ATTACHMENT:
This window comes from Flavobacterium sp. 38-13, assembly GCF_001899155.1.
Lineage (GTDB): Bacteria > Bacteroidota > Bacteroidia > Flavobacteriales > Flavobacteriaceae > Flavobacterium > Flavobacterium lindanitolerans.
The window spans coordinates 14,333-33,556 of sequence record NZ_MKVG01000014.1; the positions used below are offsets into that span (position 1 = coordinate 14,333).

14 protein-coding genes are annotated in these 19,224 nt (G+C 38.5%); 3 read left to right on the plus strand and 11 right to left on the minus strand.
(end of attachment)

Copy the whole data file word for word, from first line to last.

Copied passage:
This window comes from Flavobacterium sp. 38-13, assembly GCF_001899155.1.
Lineage (GTDB): Bacteria > Bacteroidota > Bacteroidia > Flavobacteriales > Flavobacteriaceae > Flavobacterium > Flavobacterium lindanitolerans.
The window spans coordinates 14,333-33,556 of sequence record NZ_MKVG01000014.1; the positions used below are offsets into that span (position 1 = coordinate 14,333).

14 protein-coding genes are annotated in these 19,224 nt (G+C 38.5%); 3 read left to right on the plus strand and 11 right to left on the minus strand.